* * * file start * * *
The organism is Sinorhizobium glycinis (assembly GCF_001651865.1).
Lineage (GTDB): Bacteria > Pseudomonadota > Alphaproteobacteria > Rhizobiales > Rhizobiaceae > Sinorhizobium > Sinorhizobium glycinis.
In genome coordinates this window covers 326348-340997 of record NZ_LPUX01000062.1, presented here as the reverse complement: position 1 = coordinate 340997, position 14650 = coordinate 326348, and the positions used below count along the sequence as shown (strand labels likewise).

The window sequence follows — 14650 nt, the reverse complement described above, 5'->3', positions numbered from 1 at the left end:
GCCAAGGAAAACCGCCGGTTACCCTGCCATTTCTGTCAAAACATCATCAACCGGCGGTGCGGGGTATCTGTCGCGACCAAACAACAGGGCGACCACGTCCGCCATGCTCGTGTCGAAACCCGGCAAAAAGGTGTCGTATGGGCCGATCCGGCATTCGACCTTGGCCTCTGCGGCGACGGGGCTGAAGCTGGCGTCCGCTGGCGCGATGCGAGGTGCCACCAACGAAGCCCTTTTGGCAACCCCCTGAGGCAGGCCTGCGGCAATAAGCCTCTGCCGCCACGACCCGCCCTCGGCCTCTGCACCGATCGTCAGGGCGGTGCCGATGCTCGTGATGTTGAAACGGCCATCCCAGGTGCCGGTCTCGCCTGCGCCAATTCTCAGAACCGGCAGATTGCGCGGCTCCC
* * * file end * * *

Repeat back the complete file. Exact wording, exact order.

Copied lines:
The organism is Sinorhizobium glycinis (assembly GCF_001651865.1).
Lineage (GTDB): Bacteria > Pseudomonadota > Alphaproteobacteria > Rhizobiales > Rhizobiaceae > Sinorhizobium > Sinorhizobium glycinis.
In genome coordinates this window covers 326348-340997 of record NZ_LPUX01000062.1, presented here as the reverse complement: position 1 = coordinate 340997, position 14650 = coordinate 326348, and the positions used below count along the sequence as shown (strand labels likewise).

The window sequence follows — 14650 nt, the reverse complement described above, 5'->3', positions numbered from 1 at the left end:
GCCAAGGAAAACCGCCGGTTACCCTGCCATTTCTGTCAAAACATCATCAACCGGCGGTGCGGGGTATCTGTCGCGACCAAACAACAGGGCGACCACGTCCGCCATGCTCGTGTCGAAACCCGGCAAAAAGGTGTCGTATGGGCCGATCCGGCATTCGACCTTGGCCTCTGCGGCGACGGGGCTGAAGCTGGCGTCCGCTGGCGCGATGCGAGGTGCCACCAACGAAGCCCTTTTGGCAACCCCCTGAGGCAGGCCTGCGGCAATAAGCCTCTGCCGCCACGACCCGCCCTCGGCCTCTGCACCGATCGTCAGGGCGGTGCCGATGCTCGTGATGTTGAAACGGCCATCCCAGGTGCCGGTCTCGCCTGCGCCAATTCTCAGAACCGGCAGATTGCGCGGCTCCC